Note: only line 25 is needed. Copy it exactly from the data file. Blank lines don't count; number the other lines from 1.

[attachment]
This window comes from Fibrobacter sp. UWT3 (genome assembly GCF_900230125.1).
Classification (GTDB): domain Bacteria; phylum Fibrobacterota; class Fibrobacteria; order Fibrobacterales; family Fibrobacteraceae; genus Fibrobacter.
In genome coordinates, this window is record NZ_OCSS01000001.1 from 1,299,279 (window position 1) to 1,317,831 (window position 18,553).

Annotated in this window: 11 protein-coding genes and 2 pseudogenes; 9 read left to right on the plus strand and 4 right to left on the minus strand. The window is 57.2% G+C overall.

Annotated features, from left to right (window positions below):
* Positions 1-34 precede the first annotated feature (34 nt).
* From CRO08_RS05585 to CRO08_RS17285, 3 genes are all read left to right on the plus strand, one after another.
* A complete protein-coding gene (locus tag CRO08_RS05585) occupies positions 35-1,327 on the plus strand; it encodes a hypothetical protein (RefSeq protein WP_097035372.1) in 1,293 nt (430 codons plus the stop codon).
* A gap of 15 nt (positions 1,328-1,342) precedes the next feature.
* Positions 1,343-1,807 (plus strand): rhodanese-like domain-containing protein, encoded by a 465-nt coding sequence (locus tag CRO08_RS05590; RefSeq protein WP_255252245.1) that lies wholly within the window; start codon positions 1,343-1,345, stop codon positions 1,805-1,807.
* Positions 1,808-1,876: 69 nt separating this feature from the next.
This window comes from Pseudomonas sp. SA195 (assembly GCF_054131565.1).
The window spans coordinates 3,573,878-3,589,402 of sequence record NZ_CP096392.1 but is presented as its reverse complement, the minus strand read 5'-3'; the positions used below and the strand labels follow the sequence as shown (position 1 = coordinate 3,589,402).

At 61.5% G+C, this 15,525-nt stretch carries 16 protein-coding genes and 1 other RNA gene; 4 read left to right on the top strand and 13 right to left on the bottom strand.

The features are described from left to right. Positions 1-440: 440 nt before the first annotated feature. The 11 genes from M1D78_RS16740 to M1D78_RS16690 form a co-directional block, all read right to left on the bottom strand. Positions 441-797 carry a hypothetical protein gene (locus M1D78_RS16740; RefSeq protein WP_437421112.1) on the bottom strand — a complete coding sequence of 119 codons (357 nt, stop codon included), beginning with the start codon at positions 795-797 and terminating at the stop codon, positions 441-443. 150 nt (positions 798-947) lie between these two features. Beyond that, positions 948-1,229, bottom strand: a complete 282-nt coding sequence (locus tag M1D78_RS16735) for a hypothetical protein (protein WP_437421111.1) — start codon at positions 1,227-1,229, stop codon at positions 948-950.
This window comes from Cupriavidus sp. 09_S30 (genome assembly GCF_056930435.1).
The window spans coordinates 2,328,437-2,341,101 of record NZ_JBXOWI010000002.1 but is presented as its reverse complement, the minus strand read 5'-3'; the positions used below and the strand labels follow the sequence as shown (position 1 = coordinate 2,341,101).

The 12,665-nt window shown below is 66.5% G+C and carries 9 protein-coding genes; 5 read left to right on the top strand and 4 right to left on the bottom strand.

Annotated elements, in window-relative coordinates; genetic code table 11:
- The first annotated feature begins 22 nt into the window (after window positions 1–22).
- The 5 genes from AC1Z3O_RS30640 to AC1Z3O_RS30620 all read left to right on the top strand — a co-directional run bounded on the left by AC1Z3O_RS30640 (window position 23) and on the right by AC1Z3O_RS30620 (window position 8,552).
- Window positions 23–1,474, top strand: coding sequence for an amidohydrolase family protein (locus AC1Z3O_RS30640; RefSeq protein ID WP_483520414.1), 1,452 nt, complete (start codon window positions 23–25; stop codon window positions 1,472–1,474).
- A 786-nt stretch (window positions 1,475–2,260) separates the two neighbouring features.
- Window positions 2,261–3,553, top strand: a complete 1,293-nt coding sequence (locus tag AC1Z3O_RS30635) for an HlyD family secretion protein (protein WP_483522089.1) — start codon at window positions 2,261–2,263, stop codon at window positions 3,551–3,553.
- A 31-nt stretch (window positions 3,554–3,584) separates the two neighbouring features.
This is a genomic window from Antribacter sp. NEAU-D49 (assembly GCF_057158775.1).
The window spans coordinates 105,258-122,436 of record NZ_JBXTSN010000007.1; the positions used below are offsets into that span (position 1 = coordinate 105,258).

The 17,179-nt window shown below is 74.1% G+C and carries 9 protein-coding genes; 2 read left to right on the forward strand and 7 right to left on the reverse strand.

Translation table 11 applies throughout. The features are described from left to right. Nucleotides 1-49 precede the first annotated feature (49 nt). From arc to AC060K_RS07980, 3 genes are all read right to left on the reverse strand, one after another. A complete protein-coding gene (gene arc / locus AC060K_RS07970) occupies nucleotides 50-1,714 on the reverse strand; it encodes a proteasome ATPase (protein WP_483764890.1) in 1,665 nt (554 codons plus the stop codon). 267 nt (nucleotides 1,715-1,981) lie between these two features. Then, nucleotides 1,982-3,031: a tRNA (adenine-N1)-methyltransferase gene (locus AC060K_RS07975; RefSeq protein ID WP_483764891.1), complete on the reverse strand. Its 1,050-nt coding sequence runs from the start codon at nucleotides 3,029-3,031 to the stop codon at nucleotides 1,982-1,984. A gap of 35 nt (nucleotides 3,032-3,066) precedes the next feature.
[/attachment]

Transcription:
- A 31-nt stretch (window positions 3,554–3,584) separates the two neighbouring features.